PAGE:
This is an archived article that was published on sltrib.com in 2013, and information in the article may be outdated. It is provided only for personal research purposes and may not be reprinted.
Utah environmental activist Tim DeChristopher may have had the best national exposure of his life Tuesday night when he visited the "Late Show with David Letterman.
The host was clearly on his side. He called DeChristopher's story "fascinating" and praised "Bidder 70," the documentary about it.
And Letterman ended the 12-minute segment by saying, "This gentleman has done us all a favor. Tim, thank you very much."
DeChristopher spent 21 months in prison after he interrupted and undermined a federal oil and gas auction for lands adjoining national parks in Utah. He explained his reasons, saying, "It was kind of a prime example of the drill-now, think later mentality that's really driving the climate crisis."
He also said he had no strategy in mind when he arrived at the auction other than "making a speech or standing up and yelling. It was right after that guy threw a shoe at [George W.] Bush, so that was kind of in the back of my mind."
"Did you have a spare shoe with you?" Letterman asked.
DeChristopher was admitted to the auction as a bidder and began bidding to drive up the price. Then he began winning bids on various parcels - until he was hustled out of the room and was eventually charged, tried, convicted and sentenced to prison.
"Here's how dumb I am," Letterman said. "What you have have described ... sounds like a prank. How do you end up doing two years in a federal prison for what sounds to me like a prank?"
"Part of it is certainly that the people who lost money because that auction was disrupted are the people that control our government and pull the strings at a lot of our federal agencies, including our Department of Justice," DeChristopher said. "So they were certainly upset."
"But why couldn't they have said, 'Remember Bidder 70? Forget all that. We're starting over,'" Letterman said.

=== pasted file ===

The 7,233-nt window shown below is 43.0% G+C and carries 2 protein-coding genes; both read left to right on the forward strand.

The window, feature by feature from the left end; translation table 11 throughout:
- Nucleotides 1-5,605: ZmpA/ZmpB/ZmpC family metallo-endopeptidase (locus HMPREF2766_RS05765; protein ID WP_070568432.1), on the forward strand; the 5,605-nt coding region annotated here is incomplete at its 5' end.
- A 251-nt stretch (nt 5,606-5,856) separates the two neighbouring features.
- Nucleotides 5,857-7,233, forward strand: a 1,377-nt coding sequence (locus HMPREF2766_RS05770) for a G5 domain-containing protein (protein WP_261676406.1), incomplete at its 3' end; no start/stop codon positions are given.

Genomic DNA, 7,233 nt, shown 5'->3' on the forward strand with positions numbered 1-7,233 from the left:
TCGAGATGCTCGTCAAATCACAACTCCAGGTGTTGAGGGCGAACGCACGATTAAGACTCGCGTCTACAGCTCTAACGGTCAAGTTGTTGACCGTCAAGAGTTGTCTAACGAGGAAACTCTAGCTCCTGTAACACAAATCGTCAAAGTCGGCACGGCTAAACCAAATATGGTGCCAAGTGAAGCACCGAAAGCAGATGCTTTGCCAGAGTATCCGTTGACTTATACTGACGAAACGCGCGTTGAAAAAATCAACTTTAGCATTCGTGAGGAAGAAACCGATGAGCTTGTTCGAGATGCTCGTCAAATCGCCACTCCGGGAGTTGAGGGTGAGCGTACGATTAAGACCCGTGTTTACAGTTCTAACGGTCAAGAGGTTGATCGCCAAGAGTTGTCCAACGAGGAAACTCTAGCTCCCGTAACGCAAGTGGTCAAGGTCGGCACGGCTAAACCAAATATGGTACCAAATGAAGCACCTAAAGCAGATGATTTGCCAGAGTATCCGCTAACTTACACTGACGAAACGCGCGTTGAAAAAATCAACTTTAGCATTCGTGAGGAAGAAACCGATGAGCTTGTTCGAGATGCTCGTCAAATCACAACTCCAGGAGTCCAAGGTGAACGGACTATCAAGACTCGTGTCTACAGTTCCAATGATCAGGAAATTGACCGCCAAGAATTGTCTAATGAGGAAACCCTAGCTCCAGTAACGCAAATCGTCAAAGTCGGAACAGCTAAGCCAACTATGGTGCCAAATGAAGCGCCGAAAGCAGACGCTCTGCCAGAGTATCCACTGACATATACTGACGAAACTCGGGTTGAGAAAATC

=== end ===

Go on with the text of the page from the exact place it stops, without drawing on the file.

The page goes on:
DeChristopher, who came across calm, cool and personable, said he believes "people were ready for something like this in the climate movement" and that it "really vaulted me into a new role for the movement where I was out there speaking about civil disobedience. I was traveling around the country as an activist at that point. And people were listening."
Letterman appeared most surprised when DeChristopher said his 21 months in federal prison left him "better off."
"I expected to go to prison," he said. "Prison turned out to be not nearly as bad as I expected."
"Now that can't possibly be true," Letterman said.
But DeChristopher insisted it is.
"One of the consequences of mass incarceration is that our prisons are filled with really normal people," he said. "Mass incarceration didn't happen because of some drastic shift in human nature, it happened because the private prison industry was able to change our laws that allow us to lock up a lot more normal people."
"Well, that's how we get our audience," Letterman said.
Letterman doesn't often take on environmental causes on the air, but he certainly seemed taken with DeChristopher and his story.
"At some point you can say to your family, to your friends and to yourself, 'I tried. I tried to do a little something. I tried to help,'" Letterman said.